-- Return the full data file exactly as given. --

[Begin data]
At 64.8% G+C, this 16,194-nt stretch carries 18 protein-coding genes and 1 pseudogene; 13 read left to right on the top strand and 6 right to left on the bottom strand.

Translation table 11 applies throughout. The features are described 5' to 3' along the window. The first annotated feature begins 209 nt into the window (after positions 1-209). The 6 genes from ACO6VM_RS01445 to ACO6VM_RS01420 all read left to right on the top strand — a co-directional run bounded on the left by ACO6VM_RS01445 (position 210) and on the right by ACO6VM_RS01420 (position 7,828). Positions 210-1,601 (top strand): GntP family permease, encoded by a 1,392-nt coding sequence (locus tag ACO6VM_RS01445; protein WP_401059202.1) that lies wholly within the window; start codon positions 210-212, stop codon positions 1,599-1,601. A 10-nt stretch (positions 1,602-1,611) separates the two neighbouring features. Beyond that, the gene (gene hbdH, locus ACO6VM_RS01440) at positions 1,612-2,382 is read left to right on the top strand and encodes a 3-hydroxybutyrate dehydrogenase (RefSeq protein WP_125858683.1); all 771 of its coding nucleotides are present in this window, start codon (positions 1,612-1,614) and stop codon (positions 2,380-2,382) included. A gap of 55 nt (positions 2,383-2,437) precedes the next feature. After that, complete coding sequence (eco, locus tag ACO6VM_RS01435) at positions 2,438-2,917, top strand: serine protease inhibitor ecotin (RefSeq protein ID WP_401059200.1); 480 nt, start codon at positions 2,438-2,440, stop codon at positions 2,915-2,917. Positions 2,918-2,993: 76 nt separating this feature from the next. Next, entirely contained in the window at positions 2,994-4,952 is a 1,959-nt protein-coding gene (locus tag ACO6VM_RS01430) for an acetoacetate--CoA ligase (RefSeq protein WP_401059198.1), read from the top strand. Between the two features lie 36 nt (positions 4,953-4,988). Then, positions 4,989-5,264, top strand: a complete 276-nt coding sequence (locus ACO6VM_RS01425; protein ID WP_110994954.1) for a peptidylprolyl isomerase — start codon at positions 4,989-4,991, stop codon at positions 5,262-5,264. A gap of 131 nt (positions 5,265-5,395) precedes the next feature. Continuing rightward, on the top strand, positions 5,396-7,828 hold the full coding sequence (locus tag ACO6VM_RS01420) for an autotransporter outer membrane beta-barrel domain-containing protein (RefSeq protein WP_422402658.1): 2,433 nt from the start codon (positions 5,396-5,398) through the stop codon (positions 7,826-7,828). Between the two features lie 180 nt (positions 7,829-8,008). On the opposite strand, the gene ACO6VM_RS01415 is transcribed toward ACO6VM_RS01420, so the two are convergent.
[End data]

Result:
At 64.8% G+C, this 16,194-nt stretch carries 18 protein-coding genes and 1 pseudogene; 13 read left to right on the top strand and 6 right to left on the bottom strand.

Translation table 11 applies throughout. The features are described 5' to 3' along the window. The first annotated feature begins 209 nt into the window (after positions 1-209). The 6 genes from ACO6VM_RS01445 to ACO6VM_RS01420 all read left to right on the top strand — a co-directional run bounded on the left by ACO6VM_RS01445 (position 210) and on the right by ACO6VM_RS01420 (position 7,828). Positions 210-1,601 (top strand): GntP family permease, encoded by a 1,392-nt coding sequence (locus tag ACO6VM_RS01445; protein WP_401059202.1) that lies wholly within the window; start codon positions 210-212, stop codon positions 1,599-1,601. A 10-nt stretch (positions 1,602-1,611) separates the two neighbouring features. Beyond that, the gene (gene hbdH, locus ACO6VM_RS01440) at positions 1,612-2,382 is read left to right on the top strand and encodes a 3-hydroxybutyrate dehydrogenase (RefSeq protein WP_125858683.1); all 771 of its coding nucleotides are present in this window, start codon (positions 1,612-1,614) and stop codon (positions 2,380-2,382) included. A gap of 55 nt (positions 2,383-2,437) precedes the next feature. After that, complete coding sequence (eco, locus tag ACO6VM_RS01435) at positions 2,438-2,917, top strand: serine protease inhibitor ecotin (RefSeq protein ID WP_401059200.1); 480 nt, start codon at positions 2,438-2,440, stop codon at positions 2,915-2,917. Positions 2,918-2,993: 76 nt separating this feature from the next. Next, entirely contained in the window at positions 2,994-4,952 is a 1,959-nt protein-coding gene (locus tag ACO6VM_RS01430) for an acetoacetate--CoA ligase (RefSeq protein WP_401059198.1), read from the top strand. Between the two features lie 36 nt (positions 4,953-4,988). Then, positions 4,989-5,264, top strand: a complete 276-nt coding sequence (locus ACO6VM_RS01425; protein ID WP_110994954.1) for a peptidylprolyl isomerase — start codon at positions 4,989-4,991, stop codon at positions 5,262-5,264. A gap of 131 nt (positions 5,265-5,395) precedes the next feature. Continuing rightward, on the top strand, positions 5,396-7,828 hold the full coding sequence (locus tag ACO6VM_RS01420) for an autotransporter outer membrane beta-barrel domain-containing protein (RefSeq protein WP_422402658.1): 2,433 nt from the start codon (positions 5,396-5,398) through the stop codon (positions 7,826-7,828). Between the two features lie 180 nt (positions 7,829-8,008). On the opposite strand, the gene ACO6VM_RS01415 is transcribed toward ACO6VM_RS01420, so the two are convergent.